RISK AND REPUTATION:
INSECURITY IN THE EARLY AMERICAN ECONOMY
Second Conference of the Program in Early American Economy and Society
At the Library Company of Philadelphia
1314 Locust Street Friday, October 4, 2002
For two generations following the American Revolution, citizens looked upon their new nation's economy with anticipation and hope. Many believed that foreign nations' doubts and the crushing state and individual debts in the wake of the Revolution would vanish in the midst of new commercial and manufacturing opportunities. But in a world still based more on good personal reputation than on secure institutions to regulate behavior and promote development, risk and uncertainty remained high. Dependence on foreign markets, unpredictable price swings, periodic scarcities or gluts of goods, personal miscalculations or outright deceit, and even bad weather persisted in the early republic without many safeguards against them.
At first, responses to the increasingly competitive economy echoed very old practices. Would-be market participants -- merchants, craftsmen, professionals, farmers -- cemented kinship networks, double-checked rumor, and demanded reliable reputations of their business associates. But slowly, Americans put into place the newspapers, credit ratings agencies, insurance and brokerage companies, and other mechanisms that would help mitigate some of the blows experienced by thousands of small investors in the early republic. Banks began to proliferate; in time, laws, court decisions, and new business institutions would, to an important extent, reduce entrepreneurial risks, safeguard reputation, and invite the creation of myriad new enterprises.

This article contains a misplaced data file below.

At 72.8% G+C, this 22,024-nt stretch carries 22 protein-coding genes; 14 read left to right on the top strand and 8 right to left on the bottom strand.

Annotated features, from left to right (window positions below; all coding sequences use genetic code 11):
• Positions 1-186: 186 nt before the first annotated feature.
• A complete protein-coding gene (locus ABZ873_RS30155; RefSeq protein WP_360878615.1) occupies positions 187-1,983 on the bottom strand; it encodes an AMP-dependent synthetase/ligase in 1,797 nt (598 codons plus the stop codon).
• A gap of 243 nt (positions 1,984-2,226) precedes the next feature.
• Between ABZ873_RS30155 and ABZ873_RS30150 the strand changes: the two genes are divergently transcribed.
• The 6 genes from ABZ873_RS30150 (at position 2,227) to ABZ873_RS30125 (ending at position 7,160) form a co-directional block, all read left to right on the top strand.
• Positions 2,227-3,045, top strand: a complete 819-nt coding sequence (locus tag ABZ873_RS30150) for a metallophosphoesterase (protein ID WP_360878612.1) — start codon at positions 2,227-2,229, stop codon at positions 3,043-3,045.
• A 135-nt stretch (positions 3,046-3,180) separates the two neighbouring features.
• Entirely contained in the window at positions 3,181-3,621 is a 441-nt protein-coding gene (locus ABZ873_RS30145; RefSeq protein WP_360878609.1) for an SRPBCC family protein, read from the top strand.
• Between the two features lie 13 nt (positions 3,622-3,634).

This one-day conference will showcase important new work about these themes. Presenters and commenters include Glenn Crothers, Edward Balleisen, Joe Rainer, Matthew Mulcahy, Toby Ditz, Bruce Mann, Brian Lusky, and Jane Kamensky. They will explore areas of the early American economy where entrepreneurs, planters, or manufacturers took especially high risks on a regular basis and created hedges to protect their ways of life, and the wider consequences for America's economic culture overall.
"Risk and Reputation" is free and open to everyone interested in its themes. The full conference program will be available soon, and precirculated papers will appear September, 2002 on the website of the Program in Early American Economy and Society, at: www.librarycompany.org. We urge you to let us know in advance if you will attend the conference; a pre-registration page may be found on the website and returned electronically. For questions and comments, please contact Cathy Matson, PEAES Director, at firstname.lastname@example.org.
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